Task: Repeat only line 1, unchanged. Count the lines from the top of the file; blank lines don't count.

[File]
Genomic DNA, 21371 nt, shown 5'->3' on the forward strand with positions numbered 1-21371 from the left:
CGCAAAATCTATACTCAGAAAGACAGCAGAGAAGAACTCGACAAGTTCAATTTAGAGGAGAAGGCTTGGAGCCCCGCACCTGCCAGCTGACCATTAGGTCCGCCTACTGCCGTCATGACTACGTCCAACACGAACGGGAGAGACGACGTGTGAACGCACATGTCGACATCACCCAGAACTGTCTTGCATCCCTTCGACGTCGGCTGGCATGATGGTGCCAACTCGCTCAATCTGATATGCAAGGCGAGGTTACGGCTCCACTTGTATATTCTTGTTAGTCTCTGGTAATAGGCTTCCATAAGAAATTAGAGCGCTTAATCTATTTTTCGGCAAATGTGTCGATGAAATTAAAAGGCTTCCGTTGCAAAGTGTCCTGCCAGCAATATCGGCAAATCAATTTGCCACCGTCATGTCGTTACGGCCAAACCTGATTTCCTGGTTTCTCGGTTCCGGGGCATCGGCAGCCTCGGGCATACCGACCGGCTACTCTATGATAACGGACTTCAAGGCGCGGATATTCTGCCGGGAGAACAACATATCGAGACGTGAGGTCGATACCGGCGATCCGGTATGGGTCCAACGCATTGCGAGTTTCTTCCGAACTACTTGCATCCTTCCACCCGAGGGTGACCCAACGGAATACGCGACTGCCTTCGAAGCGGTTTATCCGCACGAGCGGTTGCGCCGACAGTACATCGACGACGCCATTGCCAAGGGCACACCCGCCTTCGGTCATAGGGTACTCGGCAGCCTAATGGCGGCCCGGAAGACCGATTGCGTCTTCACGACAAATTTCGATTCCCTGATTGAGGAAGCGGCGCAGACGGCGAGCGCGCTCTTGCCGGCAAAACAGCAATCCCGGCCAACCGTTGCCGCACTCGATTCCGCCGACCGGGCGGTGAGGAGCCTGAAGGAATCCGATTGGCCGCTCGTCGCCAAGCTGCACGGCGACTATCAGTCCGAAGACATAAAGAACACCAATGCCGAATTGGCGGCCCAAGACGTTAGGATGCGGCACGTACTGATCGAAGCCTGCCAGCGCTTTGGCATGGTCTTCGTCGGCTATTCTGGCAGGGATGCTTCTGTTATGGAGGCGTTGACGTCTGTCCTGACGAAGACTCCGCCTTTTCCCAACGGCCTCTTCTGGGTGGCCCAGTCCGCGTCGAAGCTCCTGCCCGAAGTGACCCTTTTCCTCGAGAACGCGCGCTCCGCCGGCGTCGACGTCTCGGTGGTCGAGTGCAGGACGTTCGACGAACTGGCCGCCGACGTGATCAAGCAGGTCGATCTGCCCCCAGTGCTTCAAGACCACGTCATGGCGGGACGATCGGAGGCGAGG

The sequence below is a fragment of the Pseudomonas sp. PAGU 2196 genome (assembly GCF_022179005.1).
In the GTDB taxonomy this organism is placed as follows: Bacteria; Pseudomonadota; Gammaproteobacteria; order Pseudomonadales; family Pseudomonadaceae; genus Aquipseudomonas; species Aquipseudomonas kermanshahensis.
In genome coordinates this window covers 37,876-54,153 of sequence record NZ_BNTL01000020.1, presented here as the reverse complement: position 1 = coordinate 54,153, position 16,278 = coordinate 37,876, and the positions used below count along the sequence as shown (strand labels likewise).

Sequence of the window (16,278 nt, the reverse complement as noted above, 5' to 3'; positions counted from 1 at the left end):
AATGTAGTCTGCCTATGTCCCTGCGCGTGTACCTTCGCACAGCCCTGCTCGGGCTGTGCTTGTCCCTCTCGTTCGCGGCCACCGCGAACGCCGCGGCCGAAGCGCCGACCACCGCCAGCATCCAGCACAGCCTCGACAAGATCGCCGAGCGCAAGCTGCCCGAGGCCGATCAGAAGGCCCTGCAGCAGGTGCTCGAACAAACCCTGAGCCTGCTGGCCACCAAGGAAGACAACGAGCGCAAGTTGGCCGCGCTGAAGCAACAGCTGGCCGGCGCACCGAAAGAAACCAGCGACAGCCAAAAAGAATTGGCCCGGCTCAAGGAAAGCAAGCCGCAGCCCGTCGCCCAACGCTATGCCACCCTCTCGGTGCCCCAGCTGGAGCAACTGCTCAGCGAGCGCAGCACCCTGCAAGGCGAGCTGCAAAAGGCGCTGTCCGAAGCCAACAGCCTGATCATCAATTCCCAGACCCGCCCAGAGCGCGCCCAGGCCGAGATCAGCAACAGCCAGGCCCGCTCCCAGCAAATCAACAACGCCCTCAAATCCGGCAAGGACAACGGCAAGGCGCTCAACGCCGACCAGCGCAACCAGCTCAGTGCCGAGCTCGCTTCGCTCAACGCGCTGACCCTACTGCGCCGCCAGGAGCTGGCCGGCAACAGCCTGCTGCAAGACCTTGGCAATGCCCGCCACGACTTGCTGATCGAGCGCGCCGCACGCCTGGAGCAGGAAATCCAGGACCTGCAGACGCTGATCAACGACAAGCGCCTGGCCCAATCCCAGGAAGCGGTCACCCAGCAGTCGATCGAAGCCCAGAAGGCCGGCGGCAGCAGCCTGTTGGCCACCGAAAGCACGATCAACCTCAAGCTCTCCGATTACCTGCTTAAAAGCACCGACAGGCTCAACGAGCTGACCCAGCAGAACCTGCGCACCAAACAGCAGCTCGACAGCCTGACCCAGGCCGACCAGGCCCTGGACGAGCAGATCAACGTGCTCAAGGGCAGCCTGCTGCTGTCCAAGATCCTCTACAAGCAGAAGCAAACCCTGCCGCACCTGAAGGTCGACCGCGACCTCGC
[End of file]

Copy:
Genomic DNA, 21371 nt, shown 5'->3' on the forward strand with positions numbered 1-21371 from the left: